At the Glasgow School of Art, however, I focused on one thing: my artwork. No assignments, no exams. I had one midyear paper for a gender studies class that met once a week, which didn’t really compare in intensity to my classes back home. My hubris led me to believe that that would make things easier. However, focusing exclusively on one thing actually put more pressure on it. But, like my tarot-reading former housemate has observed in her monthly horoscopes, “calling your capabilities into question doesn’t really help anyone much. It’s very subjective.” Perhaps people should think of themselves from the perspective of cover letters that embellish our talents for the grazing hand of employment. If one exaggerates their faults, they should be allowed some self-indulgent arrogance to balance the morale see-saw. I had an incredible time in Scotland, I 3000% recommend it to anybody thinking about studying abroad, but that doesn’t mean I didn’t face challenges; I reached out to my Ifsa-Butler representative and she set me up with a therapist that was payed for with the program’s insurance. I didn’t expect to have such a hard time adjusting, but I did, and it was the definitely the right move to make. Self-doubt is an easy labyrinth to fall into, especially in a new environment. Remember to look up – there is sunlight above the hedges.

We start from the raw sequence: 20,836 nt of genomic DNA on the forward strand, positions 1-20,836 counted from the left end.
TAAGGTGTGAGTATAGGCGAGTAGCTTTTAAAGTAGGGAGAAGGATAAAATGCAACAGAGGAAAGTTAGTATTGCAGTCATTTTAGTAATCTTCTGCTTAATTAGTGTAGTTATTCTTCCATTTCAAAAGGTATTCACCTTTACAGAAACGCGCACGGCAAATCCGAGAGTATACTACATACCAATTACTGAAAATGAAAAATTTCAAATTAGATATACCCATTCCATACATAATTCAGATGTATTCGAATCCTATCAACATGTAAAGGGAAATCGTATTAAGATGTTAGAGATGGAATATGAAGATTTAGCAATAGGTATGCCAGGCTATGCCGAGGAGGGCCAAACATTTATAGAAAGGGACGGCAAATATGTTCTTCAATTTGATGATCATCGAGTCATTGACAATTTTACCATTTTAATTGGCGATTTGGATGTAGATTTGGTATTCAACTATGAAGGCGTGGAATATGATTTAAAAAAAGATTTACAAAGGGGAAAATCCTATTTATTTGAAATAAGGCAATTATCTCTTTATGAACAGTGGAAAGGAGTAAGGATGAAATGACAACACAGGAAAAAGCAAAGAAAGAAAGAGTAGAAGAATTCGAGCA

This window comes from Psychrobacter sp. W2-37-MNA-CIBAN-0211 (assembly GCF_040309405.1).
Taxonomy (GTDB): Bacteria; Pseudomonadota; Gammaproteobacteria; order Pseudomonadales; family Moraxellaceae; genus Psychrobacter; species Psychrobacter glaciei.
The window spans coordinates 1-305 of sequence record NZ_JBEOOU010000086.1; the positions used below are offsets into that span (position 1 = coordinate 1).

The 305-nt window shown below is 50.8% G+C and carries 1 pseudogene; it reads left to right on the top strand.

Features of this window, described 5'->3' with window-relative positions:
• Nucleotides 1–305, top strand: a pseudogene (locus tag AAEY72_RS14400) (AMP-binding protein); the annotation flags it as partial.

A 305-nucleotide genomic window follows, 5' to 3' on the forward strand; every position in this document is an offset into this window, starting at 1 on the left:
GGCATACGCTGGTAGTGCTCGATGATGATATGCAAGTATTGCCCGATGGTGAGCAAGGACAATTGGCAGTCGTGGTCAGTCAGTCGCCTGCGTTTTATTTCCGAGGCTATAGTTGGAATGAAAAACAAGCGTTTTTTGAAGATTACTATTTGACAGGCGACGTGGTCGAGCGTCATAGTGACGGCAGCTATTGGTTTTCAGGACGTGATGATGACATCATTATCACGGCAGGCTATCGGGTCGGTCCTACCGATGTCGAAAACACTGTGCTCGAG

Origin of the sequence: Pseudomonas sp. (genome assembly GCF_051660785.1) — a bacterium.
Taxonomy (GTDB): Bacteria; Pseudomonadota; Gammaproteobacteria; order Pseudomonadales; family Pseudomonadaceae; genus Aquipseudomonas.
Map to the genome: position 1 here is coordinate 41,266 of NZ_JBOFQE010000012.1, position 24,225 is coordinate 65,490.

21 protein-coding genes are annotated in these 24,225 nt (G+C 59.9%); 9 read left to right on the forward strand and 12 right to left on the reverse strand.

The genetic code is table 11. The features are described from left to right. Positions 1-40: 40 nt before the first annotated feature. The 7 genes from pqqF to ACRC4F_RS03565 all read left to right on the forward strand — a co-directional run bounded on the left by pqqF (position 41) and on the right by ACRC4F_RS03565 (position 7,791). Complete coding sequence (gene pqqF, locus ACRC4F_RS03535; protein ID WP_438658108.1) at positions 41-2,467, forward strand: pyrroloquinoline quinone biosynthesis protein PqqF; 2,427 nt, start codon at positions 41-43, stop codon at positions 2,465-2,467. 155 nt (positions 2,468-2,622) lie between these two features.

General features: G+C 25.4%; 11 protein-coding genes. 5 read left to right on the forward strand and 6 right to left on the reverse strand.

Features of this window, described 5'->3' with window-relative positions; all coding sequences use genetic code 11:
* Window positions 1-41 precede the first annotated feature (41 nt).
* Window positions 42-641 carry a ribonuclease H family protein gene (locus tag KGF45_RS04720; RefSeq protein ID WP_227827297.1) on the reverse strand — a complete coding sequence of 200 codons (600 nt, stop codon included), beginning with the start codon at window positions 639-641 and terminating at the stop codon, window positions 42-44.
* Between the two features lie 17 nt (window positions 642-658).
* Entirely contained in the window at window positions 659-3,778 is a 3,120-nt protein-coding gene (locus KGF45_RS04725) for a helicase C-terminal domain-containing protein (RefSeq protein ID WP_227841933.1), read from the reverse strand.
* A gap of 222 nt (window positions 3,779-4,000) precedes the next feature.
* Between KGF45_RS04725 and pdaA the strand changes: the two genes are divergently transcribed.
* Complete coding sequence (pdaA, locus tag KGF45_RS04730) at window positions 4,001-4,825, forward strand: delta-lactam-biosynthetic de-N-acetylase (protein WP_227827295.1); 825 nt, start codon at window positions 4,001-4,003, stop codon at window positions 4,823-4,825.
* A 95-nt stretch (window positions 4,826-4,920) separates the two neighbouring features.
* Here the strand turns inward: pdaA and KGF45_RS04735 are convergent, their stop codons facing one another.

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Colors of the Sea in the Mountains

Time June 20th, 2017 in 2017 Spring, Costa Rica | No Comments by

This picture was taken on my last full day in Costa Rica, which was spent with a friend in Prusia, a forest in the province of Cartago. I’ve never seen so many gorgeous mushrooms nor ones with colors I would only expect to find in the sea. This was one of my favorite days spent in this country. I’ve met so many incredible people towards the end of my time here and I feel disappointed that I wasn’t closer to them before so I could have enjoyed their company for longer. However, these people are so great that I’m thankful I’ve had the opportunity to spend any time at all with them.

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Passionate Professors

Time June 20th, 2017 in 2017 Spring, Costa Rica | No Comments by